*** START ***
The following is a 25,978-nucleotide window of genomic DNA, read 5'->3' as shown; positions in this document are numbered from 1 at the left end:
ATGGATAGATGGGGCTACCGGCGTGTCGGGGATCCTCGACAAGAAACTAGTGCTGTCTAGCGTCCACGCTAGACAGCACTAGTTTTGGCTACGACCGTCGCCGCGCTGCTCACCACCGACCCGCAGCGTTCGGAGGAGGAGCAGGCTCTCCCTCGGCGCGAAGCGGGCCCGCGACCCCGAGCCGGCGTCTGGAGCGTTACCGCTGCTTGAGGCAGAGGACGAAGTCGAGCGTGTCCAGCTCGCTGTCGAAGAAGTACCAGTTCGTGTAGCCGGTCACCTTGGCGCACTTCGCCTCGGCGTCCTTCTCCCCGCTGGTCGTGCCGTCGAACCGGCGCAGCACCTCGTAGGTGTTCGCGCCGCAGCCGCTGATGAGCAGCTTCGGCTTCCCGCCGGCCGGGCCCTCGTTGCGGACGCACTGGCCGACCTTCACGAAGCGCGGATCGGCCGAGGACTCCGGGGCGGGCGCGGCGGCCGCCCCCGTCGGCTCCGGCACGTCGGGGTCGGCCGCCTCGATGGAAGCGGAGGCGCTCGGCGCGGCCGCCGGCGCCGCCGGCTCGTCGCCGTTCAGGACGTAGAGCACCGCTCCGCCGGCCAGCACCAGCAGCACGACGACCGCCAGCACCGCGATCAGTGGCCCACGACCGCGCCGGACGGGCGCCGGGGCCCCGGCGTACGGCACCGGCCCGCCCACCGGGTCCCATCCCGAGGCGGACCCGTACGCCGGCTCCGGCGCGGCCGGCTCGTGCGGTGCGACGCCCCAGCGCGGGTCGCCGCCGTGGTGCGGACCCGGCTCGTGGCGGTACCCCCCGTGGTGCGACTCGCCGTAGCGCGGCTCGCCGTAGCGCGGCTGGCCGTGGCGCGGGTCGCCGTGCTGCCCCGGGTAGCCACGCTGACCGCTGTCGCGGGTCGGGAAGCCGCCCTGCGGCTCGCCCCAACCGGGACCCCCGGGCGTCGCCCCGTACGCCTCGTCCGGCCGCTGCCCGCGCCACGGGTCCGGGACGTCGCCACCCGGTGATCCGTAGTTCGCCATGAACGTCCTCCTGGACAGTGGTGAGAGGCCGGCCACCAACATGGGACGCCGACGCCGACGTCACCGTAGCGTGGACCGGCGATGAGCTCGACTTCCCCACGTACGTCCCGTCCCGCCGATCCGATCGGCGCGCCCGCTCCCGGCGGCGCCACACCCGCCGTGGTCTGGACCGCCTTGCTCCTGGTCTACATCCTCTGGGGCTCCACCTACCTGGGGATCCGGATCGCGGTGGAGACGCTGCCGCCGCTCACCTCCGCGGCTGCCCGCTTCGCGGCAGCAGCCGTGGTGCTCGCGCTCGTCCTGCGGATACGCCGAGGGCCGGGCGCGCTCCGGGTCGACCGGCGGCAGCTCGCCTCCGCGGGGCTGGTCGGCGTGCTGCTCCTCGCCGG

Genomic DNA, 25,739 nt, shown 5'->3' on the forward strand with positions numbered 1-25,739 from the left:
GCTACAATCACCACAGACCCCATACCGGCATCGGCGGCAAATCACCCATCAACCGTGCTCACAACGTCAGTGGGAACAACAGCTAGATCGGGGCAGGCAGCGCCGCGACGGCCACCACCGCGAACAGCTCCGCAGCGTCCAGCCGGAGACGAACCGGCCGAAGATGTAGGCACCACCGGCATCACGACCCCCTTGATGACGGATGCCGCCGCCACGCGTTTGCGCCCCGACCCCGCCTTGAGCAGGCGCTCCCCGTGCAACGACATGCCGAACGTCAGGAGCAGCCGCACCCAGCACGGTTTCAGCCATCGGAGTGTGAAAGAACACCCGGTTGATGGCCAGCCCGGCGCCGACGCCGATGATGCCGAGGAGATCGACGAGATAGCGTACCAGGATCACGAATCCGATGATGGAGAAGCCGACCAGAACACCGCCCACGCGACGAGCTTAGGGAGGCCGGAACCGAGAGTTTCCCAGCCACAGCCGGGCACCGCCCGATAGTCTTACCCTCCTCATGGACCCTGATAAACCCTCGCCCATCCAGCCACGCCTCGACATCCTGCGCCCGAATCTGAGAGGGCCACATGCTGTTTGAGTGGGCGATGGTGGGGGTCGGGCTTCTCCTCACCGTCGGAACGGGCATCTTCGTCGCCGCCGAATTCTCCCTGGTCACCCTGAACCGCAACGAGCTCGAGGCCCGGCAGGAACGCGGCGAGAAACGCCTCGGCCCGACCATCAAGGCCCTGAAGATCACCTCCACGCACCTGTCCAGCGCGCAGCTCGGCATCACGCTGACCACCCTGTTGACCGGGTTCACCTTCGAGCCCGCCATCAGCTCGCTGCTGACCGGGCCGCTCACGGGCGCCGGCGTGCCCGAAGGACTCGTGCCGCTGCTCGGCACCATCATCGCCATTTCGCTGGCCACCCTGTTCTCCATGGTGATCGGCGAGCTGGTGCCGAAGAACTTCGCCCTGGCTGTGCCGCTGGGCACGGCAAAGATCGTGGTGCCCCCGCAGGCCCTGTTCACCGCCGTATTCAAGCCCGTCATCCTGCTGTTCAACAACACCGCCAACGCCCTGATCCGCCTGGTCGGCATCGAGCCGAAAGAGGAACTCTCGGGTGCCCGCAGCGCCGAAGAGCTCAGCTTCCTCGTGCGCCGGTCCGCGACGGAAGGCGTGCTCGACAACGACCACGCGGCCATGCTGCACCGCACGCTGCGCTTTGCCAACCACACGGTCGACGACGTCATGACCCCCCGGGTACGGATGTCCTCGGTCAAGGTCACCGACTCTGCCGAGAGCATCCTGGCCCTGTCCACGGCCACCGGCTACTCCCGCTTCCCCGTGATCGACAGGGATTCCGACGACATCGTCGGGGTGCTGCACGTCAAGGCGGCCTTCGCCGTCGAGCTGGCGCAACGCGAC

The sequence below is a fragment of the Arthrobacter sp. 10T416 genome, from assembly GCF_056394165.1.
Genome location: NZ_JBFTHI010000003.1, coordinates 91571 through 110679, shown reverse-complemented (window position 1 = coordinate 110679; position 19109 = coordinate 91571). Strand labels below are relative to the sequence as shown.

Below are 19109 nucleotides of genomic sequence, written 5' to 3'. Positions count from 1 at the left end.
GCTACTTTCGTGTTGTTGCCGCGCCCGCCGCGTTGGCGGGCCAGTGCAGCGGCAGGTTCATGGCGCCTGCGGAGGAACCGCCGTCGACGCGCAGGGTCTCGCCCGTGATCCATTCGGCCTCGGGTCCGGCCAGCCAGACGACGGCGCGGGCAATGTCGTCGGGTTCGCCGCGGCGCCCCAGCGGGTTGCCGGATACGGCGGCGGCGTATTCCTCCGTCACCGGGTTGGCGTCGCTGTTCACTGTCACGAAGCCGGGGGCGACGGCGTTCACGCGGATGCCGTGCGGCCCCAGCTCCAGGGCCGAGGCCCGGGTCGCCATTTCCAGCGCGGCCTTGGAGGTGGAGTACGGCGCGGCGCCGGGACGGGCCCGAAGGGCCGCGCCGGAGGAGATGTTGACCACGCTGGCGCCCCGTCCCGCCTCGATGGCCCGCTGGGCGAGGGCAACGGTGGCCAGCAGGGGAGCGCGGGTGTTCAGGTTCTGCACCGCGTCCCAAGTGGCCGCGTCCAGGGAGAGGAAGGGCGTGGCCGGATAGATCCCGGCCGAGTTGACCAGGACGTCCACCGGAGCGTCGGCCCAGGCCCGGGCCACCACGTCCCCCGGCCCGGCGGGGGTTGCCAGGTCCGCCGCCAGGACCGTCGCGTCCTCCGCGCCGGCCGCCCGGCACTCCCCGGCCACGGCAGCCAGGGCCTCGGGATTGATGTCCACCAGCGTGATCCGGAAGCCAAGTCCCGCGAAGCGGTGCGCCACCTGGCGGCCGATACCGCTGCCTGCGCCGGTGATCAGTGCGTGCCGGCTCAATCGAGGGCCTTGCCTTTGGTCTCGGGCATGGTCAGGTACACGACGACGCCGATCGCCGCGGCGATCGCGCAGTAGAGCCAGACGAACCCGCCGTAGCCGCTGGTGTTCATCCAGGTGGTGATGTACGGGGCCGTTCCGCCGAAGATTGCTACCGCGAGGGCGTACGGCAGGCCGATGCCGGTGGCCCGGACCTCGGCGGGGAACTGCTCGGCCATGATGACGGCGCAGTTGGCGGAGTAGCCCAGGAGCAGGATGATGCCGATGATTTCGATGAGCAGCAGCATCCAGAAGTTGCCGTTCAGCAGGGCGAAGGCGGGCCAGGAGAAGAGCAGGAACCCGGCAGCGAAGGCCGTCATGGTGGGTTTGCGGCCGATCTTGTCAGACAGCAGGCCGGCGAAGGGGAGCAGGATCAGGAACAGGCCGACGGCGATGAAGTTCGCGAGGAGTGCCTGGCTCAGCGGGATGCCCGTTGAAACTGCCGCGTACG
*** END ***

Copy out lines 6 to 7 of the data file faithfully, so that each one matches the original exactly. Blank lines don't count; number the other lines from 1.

Genome location: NZ_JBFTHI010000003.1, coordinates 91571 through 110679, shown reverse-complemented (window position 1 = coordinate 110679; position 19109 = coordinate 91571). Strand labels below are relative to the sequence as shown.

Below are 19109 nucleotides of genomic sequence, written 5' to 3'. Positions count from 1 at the left end.